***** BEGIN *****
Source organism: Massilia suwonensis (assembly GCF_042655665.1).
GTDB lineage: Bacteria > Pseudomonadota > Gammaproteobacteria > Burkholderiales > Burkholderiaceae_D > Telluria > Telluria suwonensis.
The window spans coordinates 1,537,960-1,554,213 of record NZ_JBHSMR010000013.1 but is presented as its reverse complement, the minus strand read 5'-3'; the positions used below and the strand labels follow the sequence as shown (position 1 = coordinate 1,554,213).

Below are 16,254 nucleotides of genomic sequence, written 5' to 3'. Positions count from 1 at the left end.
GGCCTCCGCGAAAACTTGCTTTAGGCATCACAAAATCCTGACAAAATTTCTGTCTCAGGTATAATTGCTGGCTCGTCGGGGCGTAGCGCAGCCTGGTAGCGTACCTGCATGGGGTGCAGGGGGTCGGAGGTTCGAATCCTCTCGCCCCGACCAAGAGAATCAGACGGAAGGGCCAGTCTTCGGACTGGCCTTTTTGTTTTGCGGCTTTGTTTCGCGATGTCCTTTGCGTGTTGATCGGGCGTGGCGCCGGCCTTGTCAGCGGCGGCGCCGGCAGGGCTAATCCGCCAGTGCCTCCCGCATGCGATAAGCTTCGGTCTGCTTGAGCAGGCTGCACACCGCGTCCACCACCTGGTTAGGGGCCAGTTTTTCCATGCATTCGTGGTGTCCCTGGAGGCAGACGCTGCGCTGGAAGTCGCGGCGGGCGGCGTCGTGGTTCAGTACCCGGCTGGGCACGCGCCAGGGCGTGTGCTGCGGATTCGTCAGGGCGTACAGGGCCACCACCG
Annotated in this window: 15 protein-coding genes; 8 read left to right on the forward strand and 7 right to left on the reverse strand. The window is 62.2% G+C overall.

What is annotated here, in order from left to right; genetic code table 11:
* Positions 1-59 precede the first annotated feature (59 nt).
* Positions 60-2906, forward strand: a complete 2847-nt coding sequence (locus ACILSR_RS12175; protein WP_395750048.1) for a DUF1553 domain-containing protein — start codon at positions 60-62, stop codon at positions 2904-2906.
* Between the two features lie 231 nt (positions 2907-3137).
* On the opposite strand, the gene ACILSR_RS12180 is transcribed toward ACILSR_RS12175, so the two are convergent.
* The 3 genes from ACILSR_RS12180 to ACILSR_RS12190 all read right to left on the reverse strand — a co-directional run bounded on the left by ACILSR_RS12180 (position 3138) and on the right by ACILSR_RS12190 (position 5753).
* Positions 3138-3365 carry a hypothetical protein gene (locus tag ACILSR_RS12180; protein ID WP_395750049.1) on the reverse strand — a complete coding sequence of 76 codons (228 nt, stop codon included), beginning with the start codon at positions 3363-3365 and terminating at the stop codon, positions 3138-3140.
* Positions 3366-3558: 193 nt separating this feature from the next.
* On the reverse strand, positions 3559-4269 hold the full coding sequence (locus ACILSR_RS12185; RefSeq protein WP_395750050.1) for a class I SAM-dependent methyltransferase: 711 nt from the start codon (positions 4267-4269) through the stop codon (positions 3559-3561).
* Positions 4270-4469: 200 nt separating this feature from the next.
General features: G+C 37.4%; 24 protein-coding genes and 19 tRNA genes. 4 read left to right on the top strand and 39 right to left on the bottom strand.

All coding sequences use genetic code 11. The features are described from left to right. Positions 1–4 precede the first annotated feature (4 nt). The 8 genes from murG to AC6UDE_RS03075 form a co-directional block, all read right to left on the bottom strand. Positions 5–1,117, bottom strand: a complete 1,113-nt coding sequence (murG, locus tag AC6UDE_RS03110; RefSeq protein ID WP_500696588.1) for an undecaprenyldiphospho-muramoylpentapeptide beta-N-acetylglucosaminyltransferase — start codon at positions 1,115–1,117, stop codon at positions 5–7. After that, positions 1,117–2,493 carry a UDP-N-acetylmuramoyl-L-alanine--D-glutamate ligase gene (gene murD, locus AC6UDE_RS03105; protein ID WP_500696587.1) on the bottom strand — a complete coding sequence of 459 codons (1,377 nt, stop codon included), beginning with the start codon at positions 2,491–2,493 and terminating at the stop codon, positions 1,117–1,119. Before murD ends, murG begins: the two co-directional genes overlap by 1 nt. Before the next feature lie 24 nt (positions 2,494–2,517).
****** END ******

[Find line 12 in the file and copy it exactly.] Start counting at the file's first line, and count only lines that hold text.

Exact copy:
* The 3 genes from ACILSR_RS12180 to ACILSR_RS12190 all read right to left on the reverse strand — a co-directional run bounded on the left by ACILSR_RS12180 (position 3138) and on the right by ACILSR_RS12190 (position 5753).